A Survey Of Key Opinion Leaders On Ethical Resuscitation Practices In 31 European Countries.

Title

A Survey Of Key Opinion Leaders On Ethical Resuscitation Practices In 31 European Countries.

Creator

Mentzelopoulos SD; Bossaert L; Raffay V; Askitopoulou H; Perkins GD; Greif R; Haywood K; Van de Voorde P; Xanthos T

Publisher

Resuscitation

Date

2016

Subject

Adult; Cardioulmonary Resuscitation/ethics; Child; Child Preschool; Ethics Medical; Europe; Female; Heart Arrest/therapy; Humans; Leadership; Linear Models; Male; Surveys And Questionnaires; Terminal Care/ethics
Bioethics; Cardiac Arrest; Emergency Care; End-of-life Care; Resuscitation

Description

BACKGROUND:
Europe is a patchwork of 47 countries with legal, cultural, religious, and economic differences. A prior study suggested variation in ethical resuscitation/end-of-life practices across Europe. This study aimed to determine whether this variation has evolved, and whether the application of ethical practices is associated with emergency care organisation.
METHODS:
A questionnaire covering four domains of resuscitation ethics was developed based on consensus: (A) Approaches to end-of-life care and family presence during cardiopulmonary resuscitation; (B) Determinants of access to best resuscitation and post-resuscitation care; (C) Diagnosis of death and organ donation (D) Emergency care organisation. The questionnaire was sent to representatives of 32 countries. Responses to 4-choice or 2-choice questions pertained to local legislation and common practice. Positive responses were graded by 1 and negative responses by 0; grades were reconfirmed/corrected by respondents from 31/32 countries (97%). For each resuscitation/end-of-life practice a subcomponent score was calculated by grades' summation. Subcomponent scores' summation resulted in domain total scores.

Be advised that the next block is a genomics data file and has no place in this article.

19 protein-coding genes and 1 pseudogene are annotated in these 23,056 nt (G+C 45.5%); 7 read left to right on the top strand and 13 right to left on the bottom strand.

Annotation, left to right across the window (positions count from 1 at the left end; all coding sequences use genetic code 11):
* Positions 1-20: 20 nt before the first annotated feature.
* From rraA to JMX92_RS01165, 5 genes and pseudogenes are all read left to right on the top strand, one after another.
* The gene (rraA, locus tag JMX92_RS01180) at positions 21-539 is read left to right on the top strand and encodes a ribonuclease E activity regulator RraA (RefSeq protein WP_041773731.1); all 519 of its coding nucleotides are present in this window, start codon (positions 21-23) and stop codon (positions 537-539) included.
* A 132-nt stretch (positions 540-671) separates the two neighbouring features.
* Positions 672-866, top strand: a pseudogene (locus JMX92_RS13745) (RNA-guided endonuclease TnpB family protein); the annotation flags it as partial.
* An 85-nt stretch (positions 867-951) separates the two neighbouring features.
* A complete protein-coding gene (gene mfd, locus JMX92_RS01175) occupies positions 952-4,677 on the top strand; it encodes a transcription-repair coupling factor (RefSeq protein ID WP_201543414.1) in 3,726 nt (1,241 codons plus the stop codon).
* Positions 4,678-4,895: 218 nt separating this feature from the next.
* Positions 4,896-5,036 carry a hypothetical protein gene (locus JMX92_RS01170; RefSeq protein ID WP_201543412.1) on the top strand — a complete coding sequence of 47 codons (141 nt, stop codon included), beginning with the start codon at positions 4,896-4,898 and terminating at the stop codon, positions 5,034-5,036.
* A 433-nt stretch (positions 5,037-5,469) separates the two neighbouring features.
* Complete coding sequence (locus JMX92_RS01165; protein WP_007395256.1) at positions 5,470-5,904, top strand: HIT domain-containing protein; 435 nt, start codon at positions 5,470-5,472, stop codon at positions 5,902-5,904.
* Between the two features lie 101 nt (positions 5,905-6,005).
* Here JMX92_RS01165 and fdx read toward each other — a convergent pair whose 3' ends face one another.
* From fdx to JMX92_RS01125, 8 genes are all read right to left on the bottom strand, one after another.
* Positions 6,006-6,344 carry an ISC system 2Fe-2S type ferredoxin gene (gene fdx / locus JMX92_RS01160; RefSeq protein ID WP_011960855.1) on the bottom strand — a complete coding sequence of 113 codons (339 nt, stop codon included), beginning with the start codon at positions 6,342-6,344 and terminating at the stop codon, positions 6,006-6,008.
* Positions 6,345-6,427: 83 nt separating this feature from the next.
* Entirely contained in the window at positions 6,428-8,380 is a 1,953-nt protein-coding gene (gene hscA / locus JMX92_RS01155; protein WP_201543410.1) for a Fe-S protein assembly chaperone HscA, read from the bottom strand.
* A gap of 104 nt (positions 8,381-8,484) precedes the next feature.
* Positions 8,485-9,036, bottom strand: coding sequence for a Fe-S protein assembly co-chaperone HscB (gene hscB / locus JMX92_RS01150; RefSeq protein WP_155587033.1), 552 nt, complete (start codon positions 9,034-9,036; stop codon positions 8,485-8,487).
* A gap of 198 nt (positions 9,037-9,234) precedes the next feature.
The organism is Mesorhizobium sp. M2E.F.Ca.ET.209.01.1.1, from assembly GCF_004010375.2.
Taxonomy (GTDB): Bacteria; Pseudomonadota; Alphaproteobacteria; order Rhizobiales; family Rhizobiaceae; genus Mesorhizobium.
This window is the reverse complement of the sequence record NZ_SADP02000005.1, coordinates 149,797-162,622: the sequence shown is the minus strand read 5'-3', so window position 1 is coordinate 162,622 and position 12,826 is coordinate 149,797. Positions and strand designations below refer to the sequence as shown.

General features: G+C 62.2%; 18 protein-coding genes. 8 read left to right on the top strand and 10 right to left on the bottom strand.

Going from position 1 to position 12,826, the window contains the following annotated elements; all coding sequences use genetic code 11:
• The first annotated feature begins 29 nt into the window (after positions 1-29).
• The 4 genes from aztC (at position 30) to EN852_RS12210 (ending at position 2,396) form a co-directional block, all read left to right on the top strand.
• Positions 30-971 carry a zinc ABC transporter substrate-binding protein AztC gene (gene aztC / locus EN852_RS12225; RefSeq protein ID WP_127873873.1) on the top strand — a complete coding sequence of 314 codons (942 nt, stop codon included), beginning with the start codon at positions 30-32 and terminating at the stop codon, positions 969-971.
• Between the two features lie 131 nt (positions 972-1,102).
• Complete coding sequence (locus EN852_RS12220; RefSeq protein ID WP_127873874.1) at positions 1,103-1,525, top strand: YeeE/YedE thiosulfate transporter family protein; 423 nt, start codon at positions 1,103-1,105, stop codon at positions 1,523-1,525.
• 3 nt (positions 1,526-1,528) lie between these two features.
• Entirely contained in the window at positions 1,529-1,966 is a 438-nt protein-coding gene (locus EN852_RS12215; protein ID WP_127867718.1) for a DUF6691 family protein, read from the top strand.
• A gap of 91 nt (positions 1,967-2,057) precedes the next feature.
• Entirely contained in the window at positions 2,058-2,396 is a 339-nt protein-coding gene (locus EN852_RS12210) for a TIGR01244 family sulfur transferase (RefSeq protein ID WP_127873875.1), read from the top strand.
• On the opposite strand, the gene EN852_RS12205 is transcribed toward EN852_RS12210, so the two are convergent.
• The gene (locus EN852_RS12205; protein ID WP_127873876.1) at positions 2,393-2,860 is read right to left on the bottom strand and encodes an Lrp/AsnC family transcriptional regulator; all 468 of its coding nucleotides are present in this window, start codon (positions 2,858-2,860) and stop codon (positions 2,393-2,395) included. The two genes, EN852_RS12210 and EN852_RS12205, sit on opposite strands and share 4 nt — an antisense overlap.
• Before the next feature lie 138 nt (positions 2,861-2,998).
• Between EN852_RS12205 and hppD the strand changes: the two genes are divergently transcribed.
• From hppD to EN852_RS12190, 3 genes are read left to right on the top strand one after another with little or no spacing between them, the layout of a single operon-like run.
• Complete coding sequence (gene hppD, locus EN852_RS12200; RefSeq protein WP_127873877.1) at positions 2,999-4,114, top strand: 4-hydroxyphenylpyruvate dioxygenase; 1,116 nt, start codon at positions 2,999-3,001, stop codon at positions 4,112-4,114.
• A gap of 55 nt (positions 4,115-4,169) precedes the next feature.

RESULTS:
Data from 31 countries were analysed. Domains A, B, and D total scores exhibited substantial variation (respective total score ranges, 1-41, 0-19 and 9-32), suggesting variable interpretation and application of bioethical principles, and particularly of autonomy. Linear regression revealed a significant association between domain A and D total scores (adjusted r(2)=0.42, P<0.001).
CONCLUSIONS:
According to key experts, ethical practices and emergency care still vary across Europe. There is need for harmonised legislation, and improved, education-based interpretation/application of bioethical principles. Better application of ethical practices may be associated with improved emergency care organisation.
Copyright © 2016 Elsevier Ireland Ltd. All rights reserved.

Rights

Article information provided for research and reference use only. PedPalASCNET does not hold any rights over the resource listed here. All rights are retained by the journal listed under publisher and/or the creator(s).

Citation List Month

December 2016 List

Citation

Mentzelopoulos SD; Bossaert L; Raffay V; Askitopoulou H; Perkins GD; Greif R; Haywood K; Van de Voorde P; Xanthos T, “A Survey Of Key Opinion Leaders On Ethical Resuscitation Practices In 31 European Countries.,” Pediatric Palliative Care Library, accessed July 28, 2021, https://pedpalascnetlibrary.omeka.net/items/show/10489.

Social Bookmarking